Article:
Microsoft has released mitigations for the new PetitPotam NTLM relay attack that allows taking over a domain controller or other Windows servers.
PetitPotam is a new method that can be used to conduct an NTLM relay attack discovered by French security researcher Gilles Lionel (Topotam). This method was disclosed this week along with a proof-of-concept (PoC) script.
The new attack uses the Microsoft Encrypting File System Remote Protocol (EFSRPC) to force a device, including domain controllers, to authenticate to a remote NTLM relay controlled by a threat actor.
Once a device authenticates to a malicious NTLM server, a threat actor can steal hash and certificates that can be used to assume the identity of the device and its privileges.
Microsoft says that organizations exposed to PetitPotam, or other relay attacks, have NTLM authentication enabled on the domain and are using Active Directory Certificate Services (AD CS) with Certificate Authority Web Enrollment or Certificate Enrollment Web Service.
Are your systems vulnerable?
You are potentially vulnerable to this attack if NTLM authentication is enabled in your domain and you are using Active Directory Certificate Services (AD CS) with any of the following services:
- Certificate Authority Web Enrollment
- Certificate Enrollment Web Service
PetitPotam affects Windows Server 2008 through 2019. Microsoft’s advisory notes that the technique has not been exploited in the wild yet but has no assessment about the exploitability level.
Microsoft recommends disabling NTLM where it is not necessary, e.g. Domain Controllers, or to enable the Extended Protection for Authentication mechanism to protect credentials on Windows machines.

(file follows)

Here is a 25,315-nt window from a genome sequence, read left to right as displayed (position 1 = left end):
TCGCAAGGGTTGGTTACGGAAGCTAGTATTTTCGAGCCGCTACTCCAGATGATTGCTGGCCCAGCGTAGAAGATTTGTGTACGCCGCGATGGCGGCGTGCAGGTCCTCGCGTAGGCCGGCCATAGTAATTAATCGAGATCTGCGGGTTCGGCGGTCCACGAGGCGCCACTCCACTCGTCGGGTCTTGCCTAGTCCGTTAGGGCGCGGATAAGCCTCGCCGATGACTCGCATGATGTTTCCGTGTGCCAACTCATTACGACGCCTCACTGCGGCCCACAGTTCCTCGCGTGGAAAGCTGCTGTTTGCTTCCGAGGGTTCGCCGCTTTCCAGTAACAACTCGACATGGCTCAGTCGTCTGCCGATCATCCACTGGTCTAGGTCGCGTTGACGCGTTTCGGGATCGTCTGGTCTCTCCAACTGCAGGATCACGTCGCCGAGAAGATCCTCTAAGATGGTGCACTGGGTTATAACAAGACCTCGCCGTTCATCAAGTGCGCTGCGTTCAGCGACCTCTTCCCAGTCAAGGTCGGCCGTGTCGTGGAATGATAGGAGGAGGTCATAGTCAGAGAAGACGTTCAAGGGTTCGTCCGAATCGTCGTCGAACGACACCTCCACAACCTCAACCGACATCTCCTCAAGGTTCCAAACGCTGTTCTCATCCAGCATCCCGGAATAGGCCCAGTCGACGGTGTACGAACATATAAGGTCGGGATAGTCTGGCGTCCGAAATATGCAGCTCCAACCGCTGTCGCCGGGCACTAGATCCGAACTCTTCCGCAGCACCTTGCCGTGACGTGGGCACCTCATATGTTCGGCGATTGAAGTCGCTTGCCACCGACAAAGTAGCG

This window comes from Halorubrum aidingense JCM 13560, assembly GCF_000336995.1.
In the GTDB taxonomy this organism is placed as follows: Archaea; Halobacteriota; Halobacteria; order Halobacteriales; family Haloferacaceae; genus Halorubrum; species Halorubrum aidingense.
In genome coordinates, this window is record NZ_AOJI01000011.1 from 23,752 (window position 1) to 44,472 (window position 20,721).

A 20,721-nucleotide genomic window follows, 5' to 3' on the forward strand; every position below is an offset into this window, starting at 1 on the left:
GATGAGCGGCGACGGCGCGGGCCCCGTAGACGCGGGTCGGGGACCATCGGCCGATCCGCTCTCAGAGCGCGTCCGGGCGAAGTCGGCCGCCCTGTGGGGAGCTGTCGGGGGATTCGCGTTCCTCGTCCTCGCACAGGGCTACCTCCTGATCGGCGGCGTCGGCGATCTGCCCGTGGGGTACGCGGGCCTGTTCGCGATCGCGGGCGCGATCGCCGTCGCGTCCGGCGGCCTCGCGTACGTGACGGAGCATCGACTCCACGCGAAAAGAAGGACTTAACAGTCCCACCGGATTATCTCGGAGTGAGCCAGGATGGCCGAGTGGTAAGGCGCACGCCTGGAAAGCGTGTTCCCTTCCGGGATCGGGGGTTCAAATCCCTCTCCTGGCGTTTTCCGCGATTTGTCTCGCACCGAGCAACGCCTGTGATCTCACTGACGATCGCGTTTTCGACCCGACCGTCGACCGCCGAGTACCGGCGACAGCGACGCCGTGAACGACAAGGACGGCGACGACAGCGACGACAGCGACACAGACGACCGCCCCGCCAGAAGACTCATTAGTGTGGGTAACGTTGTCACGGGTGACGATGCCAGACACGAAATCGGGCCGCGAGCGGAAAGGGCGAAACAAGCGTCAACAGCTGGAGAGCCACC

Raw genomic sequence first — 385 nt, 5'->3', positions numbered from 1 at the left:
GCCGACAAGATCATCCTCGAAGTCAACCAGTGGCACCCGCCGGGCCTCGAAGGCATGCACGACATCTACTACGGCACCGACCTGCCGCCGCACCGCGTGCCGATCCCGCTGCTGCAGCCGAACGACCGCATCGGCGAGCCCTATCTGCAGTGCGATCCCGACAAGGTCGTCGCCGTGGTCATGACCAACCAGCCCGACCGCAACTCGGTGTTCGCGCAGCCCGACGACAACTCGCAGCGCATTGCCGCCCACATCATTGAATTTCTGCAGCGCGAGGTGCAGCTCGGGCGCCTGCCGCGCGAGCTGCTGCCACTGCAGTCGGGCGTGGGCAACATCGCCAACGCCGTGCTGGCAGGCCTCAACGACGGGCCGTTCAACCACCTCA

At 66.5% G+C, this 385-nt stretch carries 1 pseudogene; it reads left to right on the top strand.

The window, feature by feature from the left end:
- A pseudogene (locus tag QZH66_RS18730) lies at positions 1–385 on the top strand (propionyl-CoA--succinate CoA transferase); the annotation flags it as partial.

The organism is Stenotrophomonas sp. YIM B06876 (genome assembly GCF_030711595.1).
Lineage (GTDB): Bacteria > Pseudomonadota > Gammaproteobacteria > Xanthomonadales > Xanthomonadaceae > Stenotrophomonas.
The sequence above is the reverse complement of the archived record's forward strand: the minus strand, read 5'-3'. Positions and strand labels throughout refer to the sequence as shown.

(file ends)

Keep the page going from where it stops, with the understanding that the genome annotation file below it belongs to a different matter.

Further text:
The company also recommends on networks with NTLM enabled that services allowing NTLM authentication to use signing features such as SMB signing that’s been available since Windows 98.
Read Microsoft’s advisory here.
Remove the listed role services if not justified by a business need. In most of the cases the affected services are replaceable by other API/interfaces such as the built-in RPC interfaces.
If removing the affected role services is not an option we strongly advice to perform the following actions (listed in order of more secure to less secure):
- Restrict/disable inbound NTLM authentication to the server running the role service by setting the policy “Network security: Restrict NTLM: Incoming NTLM traffic”.
- Disable/remove the NTLM provider in the Internet Information Services (IIS) running the selected role services.
If NTLM must remain enabled then it is recommended that you:
Enable Extended Protection for Authentication (EPA) on the selected role services.
- Enable strict network access control to the selected service.
- Always enable TLS for proper transport and session protection.